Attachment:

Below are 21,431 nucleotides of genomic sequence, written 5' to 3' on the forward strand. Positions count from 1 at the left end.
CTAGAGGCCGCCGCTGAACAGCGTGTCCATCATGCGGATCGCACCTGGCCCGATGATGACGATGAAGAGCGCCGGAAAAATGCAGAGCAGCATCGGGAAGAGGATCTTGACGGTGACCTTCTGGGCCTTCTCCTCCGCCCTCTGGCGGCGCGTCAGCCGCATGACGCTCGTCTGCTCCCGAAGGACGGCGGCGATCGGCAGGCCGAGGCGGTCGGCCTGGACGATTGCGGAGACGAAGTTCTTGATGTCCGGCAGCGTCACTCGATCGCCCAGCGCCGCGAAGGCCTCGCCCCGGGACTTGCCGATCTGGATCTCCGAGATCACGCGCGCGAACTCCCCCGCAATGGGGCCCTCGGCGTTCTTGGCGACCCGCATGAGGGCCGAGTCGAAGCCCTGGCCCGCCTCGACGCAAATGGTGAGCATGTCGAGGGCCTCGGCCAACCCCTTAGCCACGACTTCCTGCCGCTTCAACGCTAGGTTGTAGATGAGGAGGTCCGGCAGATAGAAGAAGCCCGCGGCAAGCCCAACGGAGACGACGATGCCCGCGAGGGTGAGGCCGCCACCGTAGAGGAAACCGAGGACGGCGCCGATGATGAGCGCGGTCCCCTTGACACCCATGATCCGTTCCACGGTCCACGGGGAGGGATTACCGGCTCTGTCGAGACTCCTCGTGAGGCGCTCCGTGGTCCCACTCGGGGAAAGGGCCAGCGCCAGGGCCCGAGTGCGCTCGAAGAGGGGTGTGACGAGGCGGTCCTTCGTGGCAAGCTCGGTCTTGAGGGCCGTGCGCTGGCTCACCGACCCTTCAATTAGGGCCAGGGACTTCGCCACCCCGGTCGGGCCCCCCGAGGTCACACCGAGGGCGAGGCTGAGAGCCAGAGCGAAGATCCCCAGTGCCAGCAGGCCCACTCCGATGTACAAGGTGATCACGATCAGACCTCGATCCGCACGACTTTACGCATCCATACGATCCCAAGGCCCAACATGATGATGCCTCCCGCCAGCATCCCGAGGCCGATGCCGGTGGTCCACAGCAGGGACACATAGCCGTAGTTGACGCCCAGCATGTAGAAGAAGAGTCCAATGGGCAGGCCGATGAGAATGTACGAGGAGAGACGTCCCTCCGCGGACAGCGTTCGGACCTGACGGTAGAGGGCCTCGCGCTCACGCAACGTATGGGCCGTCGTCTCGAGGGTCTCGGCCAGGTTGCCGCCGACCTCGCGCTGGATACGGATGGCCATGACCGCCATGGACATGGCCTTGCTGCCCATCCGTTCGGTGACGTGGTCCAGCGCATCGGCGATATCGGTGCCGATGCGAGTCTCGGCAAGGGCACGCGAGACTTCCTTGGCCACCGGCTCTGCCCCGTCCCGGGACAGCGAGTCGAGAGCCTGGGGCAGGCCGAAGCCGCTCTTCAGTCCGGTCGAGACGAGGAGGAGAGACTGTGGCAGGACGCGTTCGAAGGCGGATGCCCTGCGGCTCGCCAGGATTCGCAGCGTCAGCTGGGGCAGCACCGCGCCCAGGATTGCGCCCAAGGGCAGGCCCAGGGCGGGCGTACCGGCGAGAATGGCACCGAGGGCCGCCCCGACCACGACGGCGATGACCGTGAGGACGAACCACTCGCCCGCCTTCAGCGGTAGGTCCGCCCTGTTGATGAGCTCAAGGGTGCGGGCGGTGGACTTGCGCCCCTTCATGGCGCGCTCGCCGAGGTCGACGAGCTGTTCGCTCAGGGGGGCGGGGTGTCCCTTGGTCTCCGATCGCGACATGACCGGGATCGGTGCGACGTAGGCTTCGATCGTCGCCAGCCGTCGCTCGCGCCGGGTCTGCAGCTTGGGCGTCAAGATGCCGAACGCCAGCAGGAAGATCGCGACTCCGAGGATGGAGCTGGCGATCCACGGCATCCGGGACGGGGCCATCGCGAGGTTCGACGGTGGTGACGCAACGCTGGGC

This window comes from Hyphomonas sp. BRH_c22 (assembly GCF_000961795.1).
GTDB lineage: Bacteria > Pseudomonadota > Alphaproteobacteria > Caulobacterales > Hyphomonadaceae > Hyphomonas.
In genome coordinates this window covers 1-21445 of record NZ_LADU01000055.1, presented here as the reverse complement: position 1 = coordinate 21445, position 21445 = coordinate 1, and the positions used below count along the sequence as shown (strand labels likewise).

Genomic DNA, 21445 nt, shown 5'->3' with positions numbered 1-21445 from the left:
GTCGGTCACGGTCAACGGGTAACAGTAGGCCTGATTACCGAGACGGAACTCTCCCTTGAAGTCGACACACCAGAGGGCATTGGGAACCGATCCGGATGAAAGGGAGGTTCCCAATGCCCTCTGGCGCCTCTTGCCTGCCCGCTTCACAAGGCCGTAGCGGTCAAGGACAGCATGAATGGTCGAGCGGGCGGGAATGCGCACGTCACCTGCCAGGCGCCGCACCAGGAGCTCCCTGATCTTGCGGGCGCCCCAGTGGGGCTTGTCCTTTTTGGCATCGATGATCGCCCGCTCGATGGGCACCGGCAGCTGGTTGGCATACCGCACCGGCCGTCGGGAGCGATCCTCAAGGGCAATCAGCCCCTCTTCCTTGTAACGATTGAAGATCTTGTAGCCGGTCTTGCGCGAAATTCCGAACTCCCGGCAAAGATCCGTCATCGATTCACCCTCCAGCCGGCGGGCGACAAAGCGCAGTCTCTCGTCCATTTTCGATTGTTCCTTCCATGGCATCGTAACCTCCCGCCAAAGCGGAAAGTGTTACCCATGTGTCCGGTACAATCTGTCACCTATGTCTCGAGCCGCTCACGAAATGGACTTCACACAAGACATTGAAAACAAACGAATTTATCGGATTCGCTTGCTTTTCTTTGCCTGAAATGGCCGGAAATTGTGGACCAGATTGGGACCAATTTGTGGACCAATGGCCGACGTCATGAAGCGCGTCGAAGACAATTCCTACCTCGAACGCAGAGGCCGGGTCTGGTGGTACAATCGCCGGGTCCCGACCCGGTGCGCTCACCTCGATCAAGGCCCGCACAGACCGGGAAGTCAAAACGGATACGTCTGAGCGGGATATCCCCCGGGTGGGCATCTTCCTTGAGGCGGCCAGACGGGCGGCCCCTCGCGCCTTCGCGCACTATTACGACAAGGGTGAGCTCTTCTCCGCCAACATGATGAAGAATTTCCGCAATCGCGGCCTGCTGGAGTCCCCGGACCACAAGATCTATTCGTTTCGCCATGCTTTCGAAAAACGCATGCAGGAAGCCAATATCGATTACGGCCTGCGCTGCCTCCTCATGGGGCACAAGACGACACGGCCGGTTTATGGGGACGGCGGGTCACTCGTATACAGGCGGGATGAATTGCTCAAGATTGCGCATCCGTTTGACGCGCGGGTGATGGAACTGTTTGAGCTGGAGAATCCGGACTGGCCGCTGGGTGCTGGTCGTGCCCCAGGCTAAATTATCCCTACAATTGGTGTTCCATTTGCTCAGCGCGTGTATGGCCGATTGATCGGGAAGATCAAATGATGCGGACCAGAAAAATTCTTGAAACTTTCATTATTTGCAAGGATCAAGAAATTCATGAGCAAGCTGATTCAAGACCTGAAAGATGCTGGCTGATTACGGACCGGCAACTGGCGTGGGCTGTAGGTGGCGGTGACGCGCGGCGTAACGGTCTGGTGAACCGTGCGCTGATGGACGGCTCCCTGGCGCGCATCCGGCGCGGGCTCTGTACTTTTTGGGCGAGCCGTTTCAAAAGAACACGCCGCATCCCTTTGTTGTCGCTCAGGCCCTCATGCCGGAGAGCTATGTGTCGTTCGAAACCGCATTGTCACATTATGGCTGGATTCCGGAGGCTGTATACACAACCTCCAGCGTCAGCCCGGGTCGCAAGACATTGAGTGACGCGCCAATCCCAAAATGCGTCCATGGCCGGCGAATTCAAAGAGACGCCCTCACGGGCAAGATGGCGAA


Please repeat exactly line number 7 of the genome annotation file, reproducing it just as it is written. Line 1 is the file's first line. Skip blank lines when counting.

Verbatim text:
GTCGGTCACGGTCAACGGGTAACAGTAGGCCTGATTACCGAGACGGAACTCTCCCTTGAAGTCGACACACCAGAGGGCATTGGGAACCGATCCGGATGAAAGGGAGGTTCCCAATGCCCTCTGGCGCCTCTTGCCTGCCCGCTTCACAAGGCCGTAGCGGTCAAGGACAGCATGAATGGTCGAGCGGGCGGGAATGCGCACGTCACCTGCCAGGCGCCGCACCAGGAGCTCCCTGATCTTGCGGGCGCCCCAGTGGGGCTTGTCCTTTTTGGCATCGATGATCGCCCGCTCGATGGGCACCGGCAGCTGGTTGGCATACCGCACCGGCCGTCGGGAGCGATCCTCAAGGGCAATCAGCCCCTCTTCCTTGTAACGATTGAAGATCTTGTAGCCGGTCTTGCGCGAAATTCCGAACTCCCGGCAAAGATCCGTCATCGATTCACCCTCCAGCCGGCGGGCGACAAAGCGCAGTCTCTCGTCCATTTTCGATTGTTCCTTCCATGGCATCGTAACCTCCCGCCAAAGCGGAAAGTGTTACCCATGTGTCCGGTACAATCTGTCACCTATGTCTCGAGCCGCTCACGAAATGGACTTCACACAAGACATTGAAAACAAACGAATTTATCGGATTCGCTTGCTTTTCTTTGCCTGAAATGGCCGGAAATTGTGGACCAGATTGGGACCAATTTGTGGACCAATGGCCGACGTCATGAAGCGCGTCGAAGACAATTCCTACCTCGAACGCAGAGGCCGGGTCTGGTGGTACAATCGCCGGGTCCCGACCCGGTGCGCTCACCTCGATCAAGGCCCGCACAGACCGGGAAGTCAAAACGGATACGTCTGAGCGGGATATCCCCCGGGTGGGCATCTTCCTTGAGGCGGCCAGACGGGCGGCCCCTCGCGCCTTCGCGCACTATTACGACAAGGGTGAGCTCTTCTCCGCCAACATGATGAAGAATTTCCGCAATCGCGGCCTGCTGGAGTCCCCGGACCACAAGATCTATTCGTTTCGCCATGCTTTCGAAAAACGCATGCAGGAAGCCAATATCGATTACGGCCTGCGCTGCCTCCTCATGGGGCACAAGACGACACGGCCGGTTTATGGGGACGGCGGGTCACTCGTATACAGGCGGGATGAATTGCTCAAGATTGCGCATCCGTTTGACGCGCGGGTGATGGAACTGTTTGAGCTGGAGAATCCGGACTGGCCGCTGGGTGCTGGTCGTGCCCCAGGCTAAATTATCCCTACAATTGGTGTTCCATTTGCTCAGCGCGTGTATGGCCGATTGATCGGGAAGATCAAATGATGCGGACCAGAAAAATTCTTGAAACTTTCATTATTTGCAAGGATCAAGAAATTCATGAGCAAGCTGATTCAAGACCTGAAAGATGCTGGCTGATTACGGACCGGCAACTGGCGTGGGCTGTAGGTGGCGGTGACGCGCGGCGTAACGGTCTGGTGAACCGTGCGCTGATGGACGGCTCCCTGGCGCGCATCCGGCGCGGGCTCTGTACTTTTTGGGCGAGCCGTTTCAAAAGAACACGCCGCATCCCTTTGTTGTCGCTCAGGCCCTCATGCCGGAGAGCTATGTGTCGTTCGAAACCGCATTGTCACATTATGGCTGGATTCCGGAGGCTGTATACACAACCTCCAGCGTCAGCCCGGGTCGCAAGACATTGAGTGACGCGCCAATCCCAAAATGCGTCCATGGCCGGCGAATTCAAAGAGACGCCCTCACGGGCAAGATGGCGAA